Construction of Dutch Barge


Hull Moulding

Like "Danubio", the barge is powered by 2 thrifty cassette-recorder motors that deliver their power to the propshaft through a rubber band reduction system. In the event that more power will be needed on open water, a 3rd motor mount has been prepared. An important feature of this system is the absence of unrealistic noise.

Originally, back in the twenties, the barge had a low profile in order to easily pass bridges. Wintry hardship soon obliged the skipper to spend money on modifications!

Going back in time a little ..

Because the internals will be difficult to reach in future, the cardboard is sealed with floor lacquer, (metal) primer and household paint - anything will do as long as it fills cracks and resists water forever!

The bumper-strip around the hull is made up of 2 layers of cardboard (different widths) which in real life consist of a riveted iron band and a wooden strip that offer protection when mooring.

Details of the barge's "business-end" where the screw will reside and the rudder is to be mounted.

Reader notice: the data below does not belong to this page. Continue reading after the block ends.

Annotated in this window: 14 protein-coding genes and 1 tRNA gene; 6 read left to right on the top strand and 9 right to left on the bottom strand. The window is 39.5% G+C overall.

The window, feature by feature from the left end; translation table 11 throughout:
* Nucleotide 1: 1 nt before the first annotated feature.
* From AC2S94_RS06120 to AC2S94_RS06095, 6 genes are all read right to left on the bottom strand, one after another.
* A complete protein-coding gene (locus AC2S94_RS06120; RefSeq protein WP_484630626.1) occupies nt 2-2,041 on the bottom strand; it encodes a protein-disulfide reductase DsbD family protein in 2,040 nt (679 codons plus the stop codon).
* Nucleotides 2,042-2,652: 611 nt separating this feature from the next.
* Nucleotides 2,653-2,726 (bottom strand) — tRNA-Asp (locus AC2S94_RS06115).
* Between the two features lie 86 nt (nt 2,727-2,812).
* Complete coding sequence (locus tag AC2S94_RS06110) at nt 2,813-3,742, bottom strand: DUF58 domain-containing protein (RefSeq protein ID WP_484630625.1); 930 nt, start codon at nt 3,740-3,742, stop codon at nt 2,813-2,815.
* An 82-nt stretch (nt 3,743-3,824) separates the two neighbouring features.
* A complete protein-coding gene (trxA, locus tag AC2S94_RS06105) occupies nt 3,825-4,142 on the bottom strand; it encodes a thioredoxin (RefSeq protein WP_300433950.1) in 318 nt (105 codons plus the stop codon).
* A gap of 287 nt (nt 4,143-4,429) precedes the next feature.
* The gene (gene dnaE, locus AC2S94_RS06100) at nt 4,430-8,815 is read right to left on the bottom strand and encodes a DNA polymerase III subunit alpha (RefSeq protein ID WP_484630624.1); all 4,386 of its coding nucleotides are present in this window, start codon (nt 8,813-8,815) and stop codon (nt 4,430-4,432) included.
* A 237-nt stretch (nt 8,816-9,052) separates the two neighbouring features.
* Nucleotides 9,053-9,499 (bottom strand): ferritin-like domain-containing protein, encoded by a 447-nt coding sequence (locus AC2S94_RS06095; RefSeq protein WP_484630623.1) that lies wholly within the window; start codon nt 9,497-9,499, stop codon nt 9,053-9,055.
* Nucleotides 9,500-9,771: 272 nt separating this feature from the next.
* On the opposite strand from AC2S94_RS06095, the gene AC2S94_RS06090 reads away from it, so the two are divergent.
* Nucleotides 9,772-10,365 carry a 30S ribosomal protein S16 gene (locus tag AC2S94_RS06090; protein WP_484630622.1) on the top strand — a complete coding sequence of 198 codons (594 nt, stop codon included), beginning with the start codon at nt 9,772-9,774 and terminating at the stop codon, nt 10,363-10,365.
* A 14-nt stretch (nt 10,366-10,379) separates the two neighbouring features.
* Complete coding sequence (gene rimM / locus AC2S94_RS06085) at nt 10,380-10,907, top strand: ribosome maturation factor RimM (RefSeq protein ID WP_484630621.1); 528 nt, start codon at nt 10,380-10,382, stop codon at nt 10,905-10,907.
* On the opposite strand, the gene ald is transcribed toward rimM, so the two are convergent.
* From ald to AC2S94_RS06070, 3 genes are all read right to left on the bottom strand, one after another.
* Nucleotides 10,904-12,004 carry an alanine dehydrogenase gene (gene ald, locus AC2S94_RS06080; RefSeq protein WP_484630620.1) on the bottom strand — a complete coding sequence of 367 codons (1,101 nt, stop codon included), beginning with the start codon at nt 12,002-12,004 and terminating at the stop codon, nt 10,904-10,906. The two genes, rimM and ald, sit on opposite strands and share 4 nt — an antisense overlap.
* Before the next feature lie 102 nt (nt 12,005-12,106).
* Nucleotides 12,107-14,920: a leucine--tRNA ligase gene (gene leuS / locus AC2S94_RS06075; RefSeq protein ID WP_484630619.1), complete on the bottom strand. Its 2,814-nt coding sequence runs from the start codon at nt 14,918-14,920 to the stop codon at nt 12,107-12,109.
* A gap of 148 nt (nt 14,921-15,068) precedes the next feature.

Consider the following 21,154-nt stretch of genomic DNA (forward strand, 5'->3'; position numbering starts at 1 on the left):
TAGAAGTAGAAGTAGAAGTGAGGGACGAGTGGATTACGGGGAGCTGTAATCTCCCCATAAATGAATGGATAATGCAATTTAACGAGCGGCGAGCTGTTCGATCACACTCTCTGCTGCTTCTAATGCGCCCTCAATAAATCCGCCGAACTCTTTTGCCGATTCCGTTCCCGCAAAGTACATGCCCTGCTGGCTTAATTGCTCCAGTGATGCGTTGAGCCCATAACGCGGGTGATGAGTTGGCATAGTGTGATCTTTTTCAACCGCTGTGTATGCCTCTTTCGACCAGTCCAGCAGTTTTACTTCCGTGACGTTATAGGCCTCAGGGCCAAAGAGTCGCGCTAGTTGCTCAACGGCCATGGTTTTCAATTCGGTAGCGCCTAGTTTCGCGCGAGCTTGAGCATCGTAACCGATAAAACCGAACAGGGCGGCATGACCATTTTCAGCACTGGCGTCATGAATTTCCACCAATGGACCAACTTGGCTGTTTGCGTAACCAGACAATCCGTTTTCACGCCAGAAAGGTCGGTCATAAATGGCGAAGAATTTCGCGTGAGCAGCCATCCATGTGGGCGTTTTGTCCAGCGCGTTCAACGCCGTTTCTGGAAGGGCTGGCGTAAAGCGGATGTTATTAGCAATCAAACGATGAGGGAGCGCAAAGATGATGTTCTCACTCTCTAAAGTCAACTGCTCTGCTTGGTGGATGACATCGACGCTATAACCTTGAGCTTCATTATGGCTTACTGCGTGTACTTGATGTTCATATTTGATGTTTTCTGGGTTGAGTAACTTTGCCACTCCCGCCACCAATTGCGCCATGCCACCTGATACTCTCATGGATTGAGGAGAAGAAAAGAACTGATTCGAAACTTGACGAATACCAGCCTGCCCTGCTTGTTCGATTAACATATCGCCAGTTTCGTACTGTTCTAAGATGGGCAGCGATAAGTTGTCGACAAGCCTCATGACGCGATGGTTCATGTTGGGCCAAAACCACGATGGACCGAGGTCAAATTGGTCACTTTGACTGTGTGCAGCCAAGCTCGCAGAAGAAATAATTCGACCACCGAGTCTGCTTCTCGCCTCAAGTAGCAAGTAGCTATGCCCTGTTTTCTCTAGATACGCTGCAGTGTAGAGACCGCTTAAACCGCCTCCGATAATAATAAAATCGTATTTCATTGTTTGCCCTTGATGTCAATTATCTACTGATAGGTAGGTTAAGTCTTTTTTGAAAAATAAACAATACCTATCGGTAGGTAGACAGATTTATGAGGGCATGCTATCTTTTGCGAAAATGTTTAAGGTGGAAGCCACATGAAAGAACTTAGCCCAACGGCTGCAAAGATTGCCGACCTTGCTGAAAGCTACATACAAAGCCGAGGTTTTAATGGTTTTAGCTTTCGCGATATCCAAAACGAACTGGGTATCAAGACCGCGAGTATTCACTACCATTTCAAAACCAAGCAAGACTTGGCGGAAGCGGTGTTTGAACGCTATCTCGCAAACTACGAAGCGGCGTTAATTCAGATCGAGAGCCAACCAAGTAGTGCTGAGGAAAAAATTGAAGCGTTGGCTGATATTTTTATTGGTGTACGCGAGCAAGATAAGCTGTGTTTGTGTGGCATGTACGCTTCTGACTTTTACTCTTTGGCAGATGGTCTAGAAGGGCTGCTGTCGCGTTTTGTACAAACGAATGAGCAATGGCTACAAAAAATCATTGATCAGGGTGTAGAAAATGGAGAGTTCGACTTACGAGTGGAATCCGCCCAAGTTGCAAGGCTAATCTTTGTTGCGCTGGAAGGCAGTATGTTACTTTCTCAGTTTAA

The cage is soldered up from scrap 4mm thick wire - I would have preferred more malleable copper but could not find any of the desired gauge lying around.

The workbench with various other projects cluttering the premium space - where on Earth are we going to berth the 1-metre barge when it's done ??

More rivets appear on the hull and the major bulkheads are in place, defining the hold, engine room and living quarters. The hole in the poop deck gives access to the rudder mechanism.

Thin plywood is used for the deck in preference of cardboard because the open load bay offers little support once the temporary beams have been cut away.

Summer is here and haste will have to be made if the barge is to be launched before Autumn.

The hefty loading-mast hinges down in order to allow passage under low bridges and rests on the ship's keel.

Windows for the bridge, sawn from a CD-box.

The hoisting pulleys are fabricated from beechwood salvaged from furniture drawers and paint-mixing sticks given away at DIY stores, the forged iron simulated with laminated paper strips. The disks are turned on a Dremel power tool.